|Photo from the Historic Sites & Structures Survey.|
And now, the Conte family home.
These are all names for one of Waterford's iconic homes, just off exit 1 of I-93, and up the hill from Pettyco Junction (another place with an older name, Aime's). The large stately house with its mansard roof has been sheltered in recent years by a cedar hedge; look more closely to see the attached carriage stalls, the wing with the ballroom upstairs, the traces of what was once a showplace farm for the region.
The Conte family is welcoming the June 26 (Wed.) meeting of the Waterford Historical Society at 6:30 pm in the ballroom -- most easily reached by parking behind the present home, where an entrance meets that level of the house. With photographs and stories to share and review, it's going to be a lively get-together!
|Photo courtesy of the Conte family.|
Allen Hodgdon's historic survey of the structure in 1980 placed its date of construction a century earlier, 1881, in the "Second Empire" style. But the site clearly hosted much earlier a structure belonging to the Hill family, who settled that part of Waterford.
Originally known as the Simeon Hill farm the [Antoine] Begin farm, also referred to as White Birch Farm, was settled around 1808 by Simeon Hill*, a native of Walpole, N.H. Hill kept a tavern here until 1810. The timber-framed wing of the building predates the brick block. It exhibits a ballroom on the second floor, over the open-end carriage stalls. The northwesterly end of the wing may be part of the original house. The outstanding Second Empire style main block was built by Richardson B. Graves* around 1881. Graves' son, Herbert K. Graves, continued his father's farm, and by 1904 it was considered "one of the most desirable farms in northern Vermont [according to William H. Jeffrey in "Successful Vermonters, A Modern Gazetteer of Caledonia, Essex, and Orleans Counties," 1904].There are other aspects of the place that Hodgdon didn't mention: the old road from Waterford to Route 2, for instance; and the important role of the farm as an E.T. & H.K. Ide company farm.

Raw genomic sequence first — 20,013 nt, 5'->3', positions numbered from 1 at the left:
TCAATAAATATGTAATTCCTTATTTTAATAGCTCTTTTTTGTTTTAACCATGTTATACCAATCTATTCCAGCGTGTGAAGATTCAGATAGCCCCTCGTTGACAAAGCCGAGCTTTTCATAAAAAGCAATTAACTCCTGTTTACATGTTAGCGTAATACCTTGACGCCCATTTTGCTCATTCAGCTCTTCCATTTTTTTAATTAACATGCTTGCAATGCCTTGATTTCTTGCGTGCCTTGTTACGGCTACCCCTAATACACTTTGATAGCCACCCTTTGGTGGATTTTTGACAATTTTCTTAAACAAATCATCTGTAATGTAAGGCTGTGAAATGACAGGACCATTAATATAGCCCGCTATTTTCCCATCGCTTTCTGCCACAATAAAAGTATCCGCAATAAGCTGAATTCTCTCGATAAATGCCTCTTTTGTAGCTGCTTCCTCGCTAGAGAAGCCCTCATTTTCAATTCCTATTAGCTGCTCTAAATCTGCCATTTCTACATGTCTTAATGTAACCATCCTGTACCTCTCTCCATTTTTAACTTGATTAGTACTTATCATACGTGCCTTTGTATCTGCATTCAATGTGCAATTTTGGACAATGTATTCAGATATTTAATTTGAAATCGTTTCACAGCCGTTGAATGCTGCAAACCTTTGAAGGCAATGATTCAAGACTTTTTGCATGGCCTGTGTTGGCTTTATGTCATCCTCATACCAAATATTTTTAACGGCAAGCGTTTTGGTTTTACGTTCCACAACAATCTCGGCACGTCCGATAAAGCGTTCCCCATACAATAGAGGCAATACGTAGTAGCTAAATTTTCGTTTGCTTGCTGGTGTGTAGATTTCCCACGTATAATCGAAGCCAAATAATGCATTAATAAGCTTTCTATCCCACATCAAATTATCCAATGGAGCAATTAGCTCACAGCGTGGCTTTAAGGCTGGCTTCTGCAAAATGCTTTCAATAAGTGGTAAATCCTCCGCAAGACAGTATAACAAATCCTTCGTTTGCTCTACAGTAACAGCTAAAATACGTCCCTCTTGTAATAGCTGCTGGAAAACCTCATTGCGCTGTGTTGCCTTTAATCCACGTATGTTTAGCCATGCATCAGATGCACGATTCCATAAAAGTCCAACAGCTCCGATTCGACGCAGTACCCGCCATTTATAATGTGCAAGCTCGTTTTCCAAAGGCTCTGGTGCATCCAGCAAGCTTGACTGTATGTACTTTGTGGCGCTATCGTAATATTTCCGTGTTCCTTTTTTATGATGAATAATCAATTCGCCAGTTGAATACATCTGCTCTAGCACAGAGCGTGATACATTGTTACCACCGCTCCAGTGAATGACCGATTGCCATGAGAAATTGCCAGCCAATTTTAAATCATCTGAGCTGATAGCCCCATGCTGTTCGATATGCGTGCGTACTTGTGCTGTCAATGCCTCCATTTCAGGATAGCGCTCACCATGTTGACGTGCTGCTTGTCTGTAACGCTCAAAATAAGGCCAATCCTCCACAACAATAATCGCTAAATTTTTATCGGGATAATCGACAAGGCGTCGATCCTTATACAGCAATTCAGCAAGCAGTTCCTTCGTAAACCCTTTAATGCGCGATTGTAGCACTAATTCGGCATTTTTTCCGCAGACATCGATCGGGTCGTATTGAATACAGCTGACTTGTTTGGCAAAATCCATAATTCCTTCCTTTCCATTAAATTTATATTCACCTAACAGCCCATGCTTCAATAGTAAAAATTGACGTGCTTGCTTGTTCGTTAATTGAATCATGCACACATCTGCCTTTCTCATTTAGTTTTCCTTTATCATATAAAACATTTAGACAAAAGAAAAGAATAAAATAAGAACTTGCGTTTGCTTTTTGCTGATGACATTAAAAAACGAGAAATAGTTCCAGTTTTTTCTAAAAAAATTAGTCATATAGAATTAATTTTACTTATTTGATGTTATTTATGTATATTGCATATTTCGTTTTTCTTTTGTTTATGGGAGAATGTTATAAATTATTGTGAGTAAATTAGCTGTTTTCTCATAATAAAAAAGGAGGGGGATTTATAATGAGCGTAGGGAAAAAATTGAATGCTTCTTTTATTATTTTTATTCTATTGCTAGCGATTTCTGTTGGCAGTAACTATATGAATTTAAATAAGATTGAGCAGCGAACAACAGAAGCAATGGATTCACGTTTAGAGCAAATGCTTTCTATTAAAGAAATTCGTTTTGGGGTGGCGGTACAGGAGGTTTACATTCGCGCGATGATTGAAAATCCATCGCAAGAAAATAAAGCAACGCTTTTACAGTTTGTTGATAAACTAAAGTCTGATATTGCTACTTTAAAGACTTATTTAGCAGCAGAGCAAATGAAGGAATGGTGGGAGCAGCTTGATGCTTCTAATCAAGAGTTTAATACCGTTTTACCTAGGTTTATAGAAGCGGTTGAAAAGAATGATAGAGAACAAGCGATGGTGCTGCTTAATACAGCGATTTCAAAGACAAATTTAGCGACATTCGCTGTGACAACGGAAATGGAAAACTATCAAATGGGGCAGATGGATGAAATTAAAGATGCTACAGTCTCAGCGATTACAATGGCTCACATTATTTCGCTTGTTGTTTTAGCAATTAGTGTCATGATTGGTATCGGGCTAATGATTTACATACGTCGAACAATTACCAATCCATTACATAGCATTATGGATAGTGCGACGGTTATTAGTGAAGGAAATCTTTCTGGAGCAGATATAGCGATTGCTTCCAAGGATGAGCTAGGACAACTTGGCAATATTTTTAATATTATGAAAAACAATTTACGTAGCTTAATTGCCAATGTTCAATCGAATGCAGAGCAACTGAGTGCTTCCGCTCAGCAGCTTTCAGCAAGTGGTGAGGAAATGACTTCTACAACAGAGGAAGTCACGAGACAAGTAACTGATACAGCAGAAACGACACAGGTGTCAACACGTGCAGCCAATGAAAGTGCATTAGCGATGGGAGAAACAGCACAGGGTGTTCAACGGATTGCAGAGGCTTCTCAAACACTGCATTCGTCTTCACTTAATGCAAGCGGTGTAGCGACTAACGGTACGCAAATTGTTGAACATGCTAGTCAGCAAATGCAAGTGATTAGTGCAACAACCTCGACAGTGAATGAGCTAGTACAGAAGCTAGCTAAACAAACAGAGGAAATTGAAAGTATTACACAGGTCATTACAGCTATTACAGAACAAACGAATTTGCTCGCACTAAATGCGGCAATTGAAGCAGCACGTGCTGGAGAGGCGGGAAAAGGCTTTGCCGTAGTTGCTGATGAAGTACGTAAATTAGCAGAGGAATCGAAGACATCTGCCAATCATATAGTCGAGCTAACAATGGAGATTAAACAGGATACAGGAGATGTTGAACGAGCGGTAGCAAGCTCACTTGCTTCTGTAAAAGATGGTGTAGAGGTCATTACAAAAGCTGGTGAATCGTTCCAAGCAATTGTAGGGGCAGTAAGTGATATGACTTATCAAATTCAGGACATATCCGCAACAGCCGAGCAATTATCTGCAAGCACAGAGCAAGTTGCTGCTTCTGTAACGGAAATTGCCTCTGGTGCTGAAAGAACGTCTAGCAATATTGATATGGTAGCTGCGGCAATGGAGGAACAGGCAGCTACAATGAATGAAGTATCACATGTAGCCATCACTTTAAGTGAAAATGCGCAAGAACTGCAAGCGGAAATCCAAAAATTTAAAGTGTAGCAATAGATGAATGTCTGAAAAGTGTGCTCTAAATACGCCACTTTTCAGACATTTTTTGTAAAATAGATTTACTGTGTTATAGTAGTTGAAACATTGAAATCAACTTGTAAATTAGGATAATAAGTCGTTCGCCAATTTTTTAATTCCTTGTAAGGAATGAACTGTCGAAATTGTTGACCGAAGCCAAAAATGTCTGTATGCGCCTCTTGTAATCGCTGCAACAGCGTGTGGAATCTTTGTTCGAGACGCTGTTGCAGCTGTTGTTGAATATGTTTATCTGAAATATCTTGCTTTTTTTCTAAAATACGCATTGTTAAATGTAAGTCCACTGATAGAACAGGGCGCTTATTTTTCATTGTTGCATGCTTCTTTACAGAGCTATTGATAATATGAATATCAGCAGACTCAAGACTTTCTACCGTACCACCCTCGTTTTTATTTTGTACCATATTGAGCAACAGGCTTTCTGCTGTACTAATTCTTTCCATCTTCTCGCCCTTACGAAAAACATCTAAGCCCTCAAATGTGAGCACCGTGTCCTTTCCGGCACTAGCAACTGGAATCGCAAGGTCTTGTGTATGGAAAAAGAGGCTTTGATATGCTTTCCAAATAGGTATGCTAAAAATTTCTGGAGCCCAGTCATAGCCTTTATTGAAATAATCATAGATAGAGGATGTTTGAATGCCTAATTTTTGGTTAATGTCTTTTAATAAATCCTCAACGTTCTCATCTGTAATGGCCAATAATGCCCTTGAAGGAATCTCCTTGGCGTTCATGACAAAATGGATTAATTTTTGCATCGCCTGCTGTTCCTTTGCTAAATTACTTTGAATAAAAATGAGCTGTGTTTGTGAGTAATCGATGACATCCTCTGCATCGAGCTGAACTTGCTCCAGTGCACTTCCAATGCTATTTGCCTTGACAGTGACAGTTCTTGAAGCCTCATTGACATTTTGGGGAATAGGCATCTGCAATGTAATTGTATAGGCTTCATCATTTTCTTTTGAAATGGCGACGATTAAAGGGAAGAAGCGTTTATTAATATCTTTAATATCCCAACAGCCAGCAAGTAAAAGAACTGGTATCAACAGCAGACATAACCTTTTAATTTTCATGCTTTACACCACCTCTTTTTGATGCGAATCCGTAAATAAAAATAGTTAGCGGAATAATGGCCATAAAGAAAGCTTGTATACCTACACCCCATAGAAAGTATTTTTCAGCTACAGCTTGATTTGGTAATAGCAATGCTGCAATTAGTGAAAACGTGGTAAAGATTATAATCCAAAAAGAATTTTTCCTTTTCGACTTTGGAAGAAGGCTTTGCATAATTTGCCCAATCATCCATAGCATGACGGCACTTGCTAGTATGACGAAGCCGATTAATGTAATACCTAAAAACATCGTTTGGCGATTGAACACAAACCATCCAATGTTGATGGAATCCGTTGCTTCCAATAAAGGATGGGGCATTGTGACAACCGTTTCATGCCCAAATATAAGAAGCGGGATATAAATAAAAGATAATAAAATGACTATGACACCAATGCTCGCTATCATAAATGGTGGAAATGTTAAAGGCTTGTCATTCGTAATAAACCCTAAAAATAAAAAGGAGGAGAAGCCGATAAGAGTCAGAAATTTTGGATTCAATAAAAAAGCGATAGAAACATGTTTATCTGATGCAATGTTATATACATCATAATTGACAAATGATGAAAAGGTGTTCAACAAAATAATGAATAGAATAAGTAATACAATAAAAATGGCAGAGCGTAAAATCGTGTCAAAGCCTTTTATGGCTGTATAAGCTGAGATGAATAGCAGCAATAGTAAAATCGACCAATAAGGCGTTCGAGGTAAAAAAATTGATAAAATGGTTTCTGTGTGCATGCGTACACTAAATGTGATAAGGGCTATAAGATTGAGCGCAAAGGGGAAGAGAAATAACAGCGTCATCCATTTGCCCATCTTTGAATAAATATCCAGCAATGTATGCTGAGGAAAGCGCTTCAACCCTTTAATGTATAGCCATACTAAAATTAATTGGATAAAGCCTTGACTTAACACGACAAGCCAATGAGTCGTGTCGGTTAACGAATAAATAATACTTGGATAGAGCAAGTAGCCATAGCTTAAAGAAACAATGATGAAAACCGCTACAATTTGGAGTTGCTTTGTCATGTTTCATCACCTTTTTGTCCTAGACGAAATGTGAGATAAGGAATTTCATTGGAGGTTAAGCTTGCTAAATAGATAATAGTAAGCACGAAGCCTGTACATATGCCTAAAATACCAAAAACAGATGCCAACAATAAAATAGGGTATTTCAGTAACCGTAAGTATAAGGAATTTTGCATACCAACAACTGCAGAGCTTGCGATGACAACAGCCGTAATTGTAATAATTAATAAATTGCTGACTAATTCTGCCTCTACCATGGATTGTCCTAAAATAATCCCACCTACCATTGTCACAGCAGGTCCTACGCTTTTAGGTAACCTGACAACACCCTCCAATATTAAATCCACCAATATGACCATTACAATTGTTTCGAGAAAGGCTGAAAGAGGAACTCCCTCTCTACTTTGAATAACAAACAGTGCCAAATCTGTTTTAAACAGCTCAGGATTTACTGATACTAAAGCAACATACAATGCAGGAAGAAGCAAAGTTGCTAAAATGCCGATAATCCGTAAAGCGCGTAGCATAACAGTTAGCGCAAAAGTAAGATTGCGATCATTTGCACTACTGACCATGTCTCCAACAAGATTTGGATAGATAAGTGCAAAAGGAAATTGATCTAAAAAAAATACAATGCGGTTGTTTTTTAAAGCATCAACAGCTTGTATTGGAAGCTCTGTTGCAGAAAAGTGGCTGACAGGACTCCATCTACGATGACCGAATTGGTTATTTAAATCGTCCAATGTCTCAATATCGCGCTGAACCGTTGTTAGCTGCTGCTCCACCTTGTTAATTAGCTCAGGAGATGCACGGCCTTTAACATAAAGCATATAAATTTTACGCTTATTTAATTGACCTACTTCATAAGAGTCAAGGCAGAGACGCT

|From the Jamie Ide family album, 1926: taken from White Birch Farm. (Lee farm in distance.)|
Residents today may also recall its use as an inn for some years, the Looking Glass Inn, owned by Perry Viles and family.
What a treat it will be to see the interior and hear what the Conte family has discovered!
Simeon Hill: Born about 1783 in Massachusetts; wife was Rebecca; died April 3, 1845, in Waterford, and buried at the Charles Hill Cemetery (attached to today's Gingue farm). Probably hosted his tavern from about 1808 through at least the 1820s. It appears that his parents Thomas and Eunice lived in Waterford by the 1820s also.
Richardson B. Graves ["Successful Vermonters"]: